The Bridgestone Winter Classic took place on New Year’s Day at Wrigley Field in Chicago between the Detroit Red Wings and the Chicago Blackhawks.
You already know this.
But were you at all wondering how the Bridgestone tire company got it’s name? Probably not, but I’m going to tell you anyway. Founder Shojiro Ishibashi’s last name translates as “bridge of stone.”
Those folks in some of parts of the bleachers were so far away, they needed a telescope, not binoculars, to see what was going on.
What actually happens if the weather doesn’t co-operate? What if unexpected warm weather arrived and the ice started to melt? Or the game got a foot of snow dumped on it? Ot winds picked up and the players couldn’t skate against them? Or freezing rain fell? What would happen? Is it re-scheduled? And what if it was and the weather didn’t co-operate again? So far they’ve dodged the bullet in Edmonton, although it was freezing cold; in Buffalo, where it snowed; and now Chicago. But can they dodge a bullet forever?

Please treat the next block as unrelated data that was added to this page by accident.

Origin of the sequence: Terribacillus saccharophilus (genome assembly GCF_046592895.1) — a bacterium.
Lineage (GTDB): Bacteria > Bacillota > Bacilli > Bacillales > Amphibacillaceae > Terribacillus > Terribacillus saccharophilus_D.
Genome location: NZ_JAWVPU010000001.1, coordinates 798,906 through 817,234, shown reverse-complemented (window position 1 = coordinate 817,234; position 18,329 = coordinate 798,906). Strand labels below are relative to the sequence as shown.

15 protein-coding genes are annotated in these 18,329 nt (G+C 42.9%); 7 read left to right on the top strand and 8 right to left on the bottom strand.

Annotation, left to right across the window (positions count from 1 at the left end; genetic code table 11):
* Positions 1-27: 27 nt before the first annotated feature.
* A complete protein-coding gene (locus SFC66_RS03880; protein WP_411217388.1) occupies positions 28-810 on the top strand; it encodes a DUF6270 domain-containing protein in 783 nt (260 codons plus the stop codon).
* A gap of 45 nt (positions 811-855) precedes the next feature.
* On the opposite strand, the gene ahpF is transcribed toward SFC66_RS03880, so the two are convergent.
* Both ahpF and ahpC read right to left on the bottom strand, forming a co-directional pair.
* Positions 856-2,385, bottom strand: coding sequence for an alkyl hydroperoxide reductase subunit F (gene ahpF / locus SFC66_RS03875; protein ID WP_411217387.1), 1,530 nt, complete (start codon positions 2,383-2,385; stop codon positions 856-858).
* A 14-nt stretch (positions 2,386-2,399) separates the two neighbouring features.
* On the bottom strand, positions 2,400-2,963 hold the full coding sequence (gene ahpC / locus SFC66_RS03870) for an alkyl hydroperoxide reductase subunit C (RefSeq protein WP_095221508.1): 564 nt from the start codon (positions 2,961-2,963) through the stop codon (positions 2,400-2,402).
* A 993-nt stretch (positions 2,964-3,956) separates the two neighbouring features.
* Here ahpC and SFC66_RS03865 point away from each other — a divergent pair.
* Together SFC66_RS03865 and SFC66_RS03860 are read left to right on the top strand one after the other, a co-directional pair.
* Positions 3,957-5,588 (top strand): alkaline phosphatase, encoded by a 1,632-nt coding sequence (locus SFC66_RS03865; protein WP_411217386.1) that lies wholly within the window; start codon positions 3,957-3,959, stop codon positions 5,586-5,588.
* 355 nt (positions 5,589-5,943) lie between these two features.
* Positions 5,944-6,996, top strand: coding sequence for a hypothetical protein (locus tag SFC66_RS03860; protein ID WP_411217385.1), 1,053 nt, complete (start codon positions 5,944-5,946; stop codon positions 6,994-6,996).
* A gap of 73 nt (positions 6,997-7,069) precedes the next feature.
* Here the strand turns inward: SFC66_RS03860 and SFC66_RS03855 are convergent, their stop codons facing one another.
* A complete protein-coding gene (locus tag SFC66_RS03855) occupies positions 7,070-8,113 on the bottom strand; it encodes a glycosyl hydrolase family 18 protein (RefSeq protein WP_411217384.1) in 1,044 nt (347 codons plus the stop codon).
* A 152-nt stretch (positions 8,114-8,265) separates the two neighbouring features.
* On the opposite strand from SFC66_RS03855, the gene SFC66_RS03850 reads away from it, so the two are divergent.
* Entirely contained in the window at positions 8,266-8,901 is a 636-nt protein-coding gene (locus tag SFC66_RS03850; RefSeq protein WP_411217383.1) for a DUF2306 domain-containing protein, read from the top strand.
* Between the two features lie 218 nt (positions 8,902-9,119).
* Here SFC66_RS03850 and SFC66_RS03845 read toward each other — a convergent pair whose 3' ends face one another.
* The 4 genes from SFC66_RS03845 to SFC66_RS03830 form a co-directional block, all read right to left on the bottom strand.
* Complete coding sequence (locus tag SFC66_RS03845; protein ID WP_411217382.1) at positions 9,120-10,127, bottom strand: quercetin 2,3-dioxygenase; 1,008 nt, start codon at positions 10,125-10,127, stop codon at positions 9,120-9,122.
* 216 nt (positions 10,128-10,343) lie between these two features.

Why don’t they think about planning one of these things for an area where there’s no NHL hockey. Like Saskatchewan? Or Yellowknife? Or on Lake Couchiching in Orillia.
Bobby Hull and Ted Lindsay dropped the ceremonial pucks. Hull wore really girly leopard skin earmuffs.
What if one of the players gets his tongue stuck to the goalpost?
In sub-zero weather, is cold beer still eight bucks or do they lower the price?